Volume 18 - Issue 5

Opinion Biomedical Science and Research Biomedical Science and Research CC by Creative Commons, CC-BY

COVID-19 Lethality: Insights from Case Fatality Rate

*Corresponding author:Jayadevan Sreedharan, Faculty, College of Medicine, Gulf Medical University, Ajman, United Arab Emirates.

Received:April 20, 2023; Published:May 05, 2023

DOI: 10.34297/AJBSR.2023.18.002513


The COVID-19 pandemic has affected every country, with over 500 million confirmed cases and more than 10 million deaths reported as of March 2023 [1]. The COVID-19 pandemic has led to various public health measures, including lockdowns, travel restrictions, and mask mandates, being implemented globally. A study of lockdown measures in eleven European countries found that these measures were associated with a significant reduction in the spread of COVID-19 and deaths [2]. Similarly, a study of mask mandates in the United States found that these measures reduced the incidence of COVID-19 cases [3]. However, some have argued that these measures are overly draconian and have caused harm to individuals and economies. In this context, it is important to consider the Case Fatality Rate (CFR) of COVID-19 across different countries and regions and to assess whether current measures are justified. A study by Sreedharan, et al. [4]. suggested that nationwide lockdown measures to prevent the spread of the virus have given hardships for the population and a negative impact on the economic system [4].

One of the most important metrics for understanding the impact of the pandemic is the Case Fatality Rate (CFR), which is the percentage of people who die after being diagnosed with the virus. The CFR of COVID-19 has varied widely across countries and regions, with some areas experiencing much higher death rates than others. Studies showed countries with older populations and higher rates of comorbidities, such as diabetes and heart disease, have tended to have higher CFRs. Italy, one of the countries in Europe with a higher proportion of the old population and a high prevalence of comorbidities, reported a CFR of more than 10%. Countries with younger populations and fewer underlying health conditions, such as South Korea and Singapore, have had much lower CFRs, with rates below 1% [5,6]. One study in seven countries analyzed the severity and consistency of sex differences in age-specific case fatality rates and found that the CFRs were greater in males across all age groups [7]. Another factor that has influenced the CFR of COVID-19 is the capacity of the healthcare system and the quality of healthcare services. Countries with well-resourced and efficient healthcare systems reported lower CFRs, as they can better provide patients with essential care and treatment. Countries with weaker healthcare systems have struggled to cope with the demands of the pandemic, leading to higher CFRs. In Brazil, where the healthcare system has been overwhelmed by the pandemic, the CFR estimated was high during the entire period of the pandemic [8]. The CFR of COVID-19 has also varied over time; as healthcare professionals have gained more experience in treating the disease and new treatments, vaccines have become available and improvement in the treatment-seeking behaviour of the community. In the United States, the CFR declined steadily throughout the pandemic, from a high of over 6% in April 2020 to around 1% in early 2022 [9]. When analyzing the case fatality rate of COVID-19, it is important to take into account the criteria used to determine a COVID-19 death, as this varies across countries. One possible reason for the higher CFR observed in North America and Western Europe could be the inclusion of deaths in individuals who had COVID-19 but may have died from other causes [10].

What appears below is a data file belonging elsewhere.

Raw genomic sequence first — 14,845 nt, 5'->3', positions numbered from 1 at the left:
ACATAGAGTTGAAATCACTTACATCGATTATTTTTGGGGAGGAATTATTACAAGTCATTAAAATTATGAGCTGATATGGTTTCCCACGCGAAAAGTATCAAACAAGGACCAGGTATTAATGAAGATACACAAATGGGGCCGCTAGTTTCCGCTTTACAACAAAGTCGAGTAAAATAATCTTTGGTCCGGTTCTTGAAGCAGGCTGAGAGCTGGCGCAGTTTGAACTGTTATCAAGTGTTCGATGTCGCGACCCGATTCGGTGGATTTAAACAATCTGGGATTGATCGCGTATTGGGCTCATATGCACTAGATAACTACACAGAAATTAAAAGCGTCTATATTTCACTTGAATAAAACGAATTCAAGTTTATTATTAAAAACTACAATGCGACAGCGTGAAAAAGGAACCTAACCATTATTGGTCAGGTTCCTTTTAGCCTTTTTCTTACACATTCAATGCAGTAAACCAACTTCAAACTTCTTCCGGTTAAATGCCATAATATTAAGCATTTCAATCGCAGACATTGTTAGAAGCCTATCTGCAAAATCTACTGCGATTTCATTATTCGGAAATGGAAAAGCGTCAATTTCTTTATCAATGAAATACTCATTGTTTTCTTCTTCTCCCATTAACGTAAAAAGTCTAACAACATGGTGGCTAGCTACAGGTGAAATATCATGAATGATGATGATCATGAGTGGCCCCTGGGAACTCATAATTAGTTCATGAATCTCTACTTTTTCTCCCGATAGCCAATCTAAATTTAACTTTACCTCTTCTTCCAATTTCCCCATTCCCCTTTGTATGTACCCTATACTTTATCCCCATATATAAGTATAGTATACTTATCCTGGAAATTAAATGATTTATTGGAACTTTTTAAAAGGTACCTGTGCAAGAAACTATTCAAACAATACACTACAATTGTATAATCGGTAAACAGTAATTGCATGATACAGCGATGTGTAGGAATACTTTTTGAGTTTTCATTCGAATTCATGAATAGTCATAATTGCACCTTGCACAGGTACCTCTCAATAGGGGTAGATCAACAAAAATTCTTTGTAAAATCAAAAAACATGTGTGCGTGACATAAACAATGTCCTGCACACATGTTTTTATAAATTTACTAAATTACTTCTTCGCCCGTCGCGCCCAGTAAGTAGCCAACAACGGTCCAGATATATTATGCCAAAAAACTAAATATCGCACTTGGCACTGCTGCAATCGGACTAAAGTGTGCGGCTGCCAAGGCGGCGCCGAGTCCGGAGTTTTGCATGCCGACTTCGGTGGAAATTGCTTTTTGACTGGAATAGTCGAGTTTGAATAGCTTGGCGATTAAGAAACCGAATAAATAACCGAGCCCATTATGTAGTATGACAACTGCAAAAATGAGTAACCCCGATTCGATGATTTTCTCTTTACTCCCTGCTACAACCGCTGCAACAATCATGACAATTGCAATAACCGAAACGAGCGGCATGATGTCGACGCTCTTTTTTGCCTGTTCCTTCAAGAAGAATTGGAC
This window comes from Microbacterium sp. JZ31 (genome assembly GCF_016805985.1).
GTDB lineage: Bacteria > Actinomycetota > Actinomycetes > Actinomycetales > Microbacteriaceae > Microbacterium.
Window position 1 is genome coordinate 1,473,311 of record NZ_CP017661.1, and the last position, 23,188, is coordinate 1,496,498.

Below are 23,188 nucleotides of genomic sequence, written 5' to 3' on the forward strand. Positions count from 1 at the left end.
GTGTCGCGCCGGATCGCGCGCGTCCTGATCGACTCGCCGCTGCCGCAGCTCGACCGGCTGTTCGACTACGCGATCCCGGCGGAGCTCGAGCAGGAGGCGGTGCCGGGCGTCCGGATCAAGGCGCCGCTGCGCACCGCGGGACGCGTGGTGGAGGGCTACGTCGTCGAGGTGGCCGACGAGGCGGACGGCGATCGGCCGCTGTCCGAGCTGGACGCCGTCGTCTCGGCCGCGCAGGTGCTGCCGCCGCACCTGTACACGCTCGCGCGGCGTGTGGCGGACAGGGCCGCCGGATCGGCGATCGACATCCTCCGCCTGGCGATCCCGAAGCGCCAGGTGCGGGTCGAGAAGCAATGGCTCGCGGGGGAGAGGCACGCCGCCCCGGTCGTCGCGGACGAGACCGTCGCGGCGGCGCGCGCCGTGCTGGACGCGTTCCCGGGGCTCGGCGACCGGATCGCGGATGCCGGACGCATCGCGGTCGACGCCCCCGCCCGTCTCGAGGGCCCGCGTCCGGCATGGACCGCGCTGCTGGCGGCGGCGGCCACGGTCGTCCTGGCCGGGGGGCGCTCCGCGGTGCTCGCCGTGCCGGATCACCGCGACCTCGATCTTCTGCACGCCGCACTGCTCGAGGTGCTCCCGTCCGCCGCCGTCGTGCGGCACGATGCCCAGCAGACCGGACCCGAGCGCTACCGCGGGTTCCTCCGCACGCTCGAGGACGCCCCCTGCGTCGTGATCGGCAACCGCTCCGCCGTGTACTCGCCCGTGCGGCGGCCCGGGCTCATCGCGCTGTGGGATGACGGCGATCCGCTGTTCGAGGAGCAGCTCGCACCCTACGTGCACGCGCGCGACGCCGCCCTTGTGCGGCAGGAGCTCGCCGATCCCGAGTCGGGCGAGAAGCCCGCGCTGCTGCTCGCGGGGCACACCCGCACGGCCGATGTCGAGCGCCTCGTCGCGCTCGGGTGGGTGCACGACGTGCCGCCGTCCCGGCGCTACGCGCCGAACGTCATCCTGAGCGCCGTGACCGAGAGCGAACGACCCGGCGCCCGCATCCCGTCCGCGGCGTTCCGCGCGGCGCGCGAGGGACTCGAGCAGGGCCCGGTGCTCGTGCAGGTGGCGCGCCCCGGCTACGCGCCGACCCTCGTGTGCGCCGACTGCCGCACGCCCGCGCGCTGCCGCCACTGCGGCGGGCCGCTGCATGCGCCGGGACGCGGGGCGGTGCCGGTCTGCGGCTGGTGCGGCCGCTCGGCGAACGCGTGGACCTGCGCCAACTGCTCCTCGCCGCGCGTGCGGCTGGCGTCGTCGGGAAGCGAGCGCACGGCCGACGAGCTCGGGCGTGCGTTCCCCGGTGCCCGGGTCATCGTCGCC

It is important to note that the CFR of COVID-19 is only one metric for measuring the impact of the pandemic. The decline of CFR has been attributed to various factors, including improvements in treatment protocols, increased testing capacity, and the availability of vaccines. Other factors, including the age and health status of the population, the capacity and quality of healthcare systems, and the change in treatment-seeking behaviour, also played a role in determining the CFR of COVID-19.

The wide variation in CFRs across different countries and regions suggests that the impact of COVID-19 has been highly context-dependent. Measures that may be appropriate in one country or region may not be applicable in another. Therefore, it is important to tailor public health measures to the specific circumstances of each country or region.


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